Tag Archives: the memory palace

red balloon alexandra wrote autism speaks cancer

I don’t believe there is a reason for everything. There are events, things that can’t be made sense of, that simply defy reason. I don’t believe in reasons for some things.

But signs. I believe in signs. Good ones. Like hummingbirds. And Friday the 13ths. And red balloons. I believe in red balloons. Like this one I saw float away from the Rose Bowl on Saturday, at the Autism Speaks 5K.

You could say that it was a red balloon that brought me to the blogosphere.

I’ve told the story more than once, but here’s the Reader’s Digest Condensed (ish) Version:

Summer 2010: I read online about a call for artists. An art auction to benefit the Gulf Spill cleanup. A blogger’s words to inspire an artists’s work. I was a magazine editor, a writer and photographer.

I email: are non-blogger artists welcome?

This is how I met BlogHer.

I’m sent a few sentences by someone I do not know. Powerful words. I style an inspiration board, a photo collage-style I do often, using the words of the unknown blogger, tacked alongside things I believe in: cookie fortunes, quotes typed on 3×5 cards, tutus, Kodachrome slides, ballet flats, sequins. A photo of a red balloon.

I tack things to the board, rearrange them once, twice, place the red balloon in a corner. The red balloon about life. About a life. About loss. About cancer.

Note to Self by alexandrawrote

Note to Self, by alexandrawrote (featuring words by Edenland)

I send the photo file off. I go to see the blog from which the words came. I see familiar words I don’t want anyone to recognize: B-Cell Follicular Aggressive Non-Hodgkins Lymphoma.

This was how I met my friend Eden.

The cancer Eden’s husband survived took the life of my beautiful cousin about 8 months prior. I’d carried that balloon in memory of her in the LLS Light the Night Walk. What had meant something only to me in that collage took on a whole new meaning. Our collaborative art project took on a new meaning (and wouldn’t be the last one).

I don’t believe cancer happens for a reason. But I believe in red balloons. I believe in their ability to defy gravity. I believe in their ability to fly.

Sunday, while editing photos from the walk, I saw the photo I had snapped of the red balloon leaving Los Angeles for some unknown destination.

Then had an email from Look Good Feel Better, and, well, you know…signs.

The Look Good Feel Better campaign has a simple, powerful, beautiful mission: to help women living with cancer feel beautiful. I love that. When they asked if I might post this video, I was all over it.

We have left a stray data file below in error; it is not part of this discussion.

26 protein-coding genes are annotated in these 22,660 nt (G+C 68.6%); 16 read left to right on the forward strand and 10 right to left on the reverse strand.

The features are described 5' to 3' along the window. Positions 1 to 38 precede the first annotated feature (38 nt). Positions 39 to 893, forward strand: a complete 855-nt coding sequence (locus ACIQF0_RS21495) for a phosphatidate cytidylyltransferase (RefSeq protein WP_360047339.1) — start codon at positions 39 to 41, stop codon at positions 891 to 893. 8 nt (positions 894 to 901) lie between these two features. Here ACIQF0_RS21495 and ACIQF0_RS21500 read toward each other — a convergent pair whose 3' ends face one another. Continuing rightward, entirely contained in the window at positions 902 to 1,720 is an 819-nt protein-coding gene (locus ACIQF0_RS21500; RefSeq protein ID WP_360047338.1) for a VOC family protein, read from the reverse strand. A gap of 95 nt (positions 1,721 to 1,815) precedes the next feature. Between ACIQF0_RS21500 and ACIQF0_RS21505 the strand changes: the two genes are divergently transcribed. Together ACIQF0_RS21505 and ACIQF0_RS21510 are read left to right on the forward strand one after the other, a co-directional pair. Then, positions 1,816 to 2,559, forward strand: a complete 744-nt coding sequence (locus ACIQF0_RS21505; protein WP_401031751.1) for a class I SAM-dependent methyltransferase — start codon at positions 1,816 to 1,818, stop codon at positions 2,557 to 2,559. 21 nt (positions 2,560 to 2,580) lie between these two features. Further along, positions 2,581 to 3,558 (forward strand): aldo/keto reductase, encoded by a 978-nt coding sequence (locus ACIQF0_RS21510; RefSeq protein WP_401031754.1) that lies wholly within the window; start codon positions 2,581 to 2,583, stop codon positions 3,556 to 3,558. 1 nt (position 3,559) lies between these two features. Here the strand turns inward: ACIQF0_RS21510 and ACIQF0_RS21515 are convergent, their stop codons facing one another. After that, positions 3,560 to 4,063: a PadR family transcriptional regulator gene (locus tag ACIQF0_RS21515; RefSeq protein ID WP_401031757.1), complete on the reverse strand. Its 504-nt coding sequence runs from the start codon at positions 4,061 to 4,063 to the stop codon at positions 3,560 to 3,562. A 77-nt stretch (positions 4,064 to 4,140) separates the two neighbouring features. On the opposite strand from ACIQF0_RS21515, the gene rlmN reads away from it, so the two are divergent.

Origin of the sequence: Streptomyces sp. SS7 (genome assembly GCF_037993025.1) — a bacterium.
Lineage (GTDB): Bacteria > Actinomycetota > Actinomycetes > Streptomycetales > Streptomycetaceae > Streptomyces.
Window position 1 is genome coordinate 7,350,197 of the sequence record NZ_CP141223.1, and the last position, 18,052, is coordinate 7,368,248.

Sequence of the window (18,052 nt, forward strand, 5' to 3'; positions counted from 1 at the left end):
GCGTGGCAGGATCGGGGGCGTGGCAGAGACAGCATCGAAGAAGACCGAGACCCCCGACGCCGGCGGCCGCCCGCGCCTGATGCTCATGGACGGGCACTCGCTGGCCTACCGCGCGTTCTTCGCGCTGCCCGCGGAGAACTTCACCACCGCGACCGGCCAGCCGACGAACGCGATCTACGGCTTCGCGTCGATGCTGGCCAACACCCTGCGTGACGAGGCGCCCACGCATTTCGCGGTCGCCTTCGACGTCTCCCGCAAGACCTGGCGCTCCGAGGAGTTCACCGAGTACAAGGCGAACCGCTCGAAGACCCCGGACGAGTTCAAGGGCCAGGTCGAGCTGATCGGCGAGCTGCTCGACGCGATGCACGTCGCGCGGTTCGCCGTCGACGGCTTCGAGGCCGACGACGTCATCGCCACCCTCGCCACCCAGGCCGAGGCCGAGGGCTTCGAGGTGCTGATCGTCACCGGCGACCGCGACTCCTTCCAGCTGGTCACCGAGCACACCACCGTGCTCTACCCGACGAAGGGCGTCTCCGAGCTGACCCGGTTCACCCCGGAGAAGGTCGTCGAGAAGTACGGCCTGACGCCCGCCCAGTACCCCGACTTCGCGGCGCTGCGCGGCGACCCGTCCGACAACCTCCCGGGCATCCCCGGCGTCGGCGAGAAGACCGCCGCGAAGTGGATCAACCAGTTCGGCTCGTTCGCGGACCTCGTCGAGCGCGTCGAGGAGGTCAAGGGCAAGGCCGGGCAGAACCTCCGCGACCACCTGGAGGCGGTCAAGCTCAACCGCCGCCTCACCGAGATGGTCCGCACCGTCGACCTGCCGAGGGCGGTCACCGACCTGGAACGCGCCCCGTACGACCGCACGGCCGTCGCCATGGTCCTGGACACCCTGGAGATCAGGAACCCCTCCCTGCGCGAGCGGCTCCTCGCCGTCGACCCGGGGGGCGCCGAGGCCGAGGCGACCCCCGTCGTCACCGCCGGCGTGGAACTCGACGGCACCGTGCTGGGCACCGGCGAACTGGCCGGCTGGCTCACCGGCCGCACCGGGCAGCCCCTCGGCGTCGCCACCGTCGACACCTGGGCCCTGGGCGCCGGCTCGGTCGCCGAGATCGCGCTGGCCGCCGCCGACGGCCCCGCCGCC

I love that while we fight to find treatment and cures for cancers like B-Cell Follicular Aggressive Non-Hodgkins Lymphoma, we can also help women feel a bit more like themselves in the midst of treatments that often steal from them the familiar face they used to see. The ‘them’ they used to know. The energy they used to know. The ease with which they took some things for granted, like my cousins did in scooping up her babies in her arms.

My cousin was still the same talented, fabulous woman when her long, dark tresses were replaced with beautiful headscarves. She looked chic with her Jean Seburg hair. But these choices weren’t ones she made. They were made for her. By cancer.

From LA to NY, I didn’t get to spend as much time my cousin, her magically musical husband and their beautiful babies as much as I wanted to. We emailed a lot. We sent snail mail. The last thing I ever sent were a pair of ballet flats, a Liberty-esque print. I have a thing for ballet flats as anyone who knows me is well aware. Why send flowers when you can send shoes? Floral ones.

I remember a note that said something about stopping to smell the flowers, or tiptoeing through them or something light and silly because sometimes we needed to be light and silly. The shoes were pretty. Cancer is not. So, I sent a little bit of pretty.

She told me she loved them, though I don’t know how much she got to wear them. When I bought them I imagined seeing her wearing them in person the next year. But the next year didn’t come.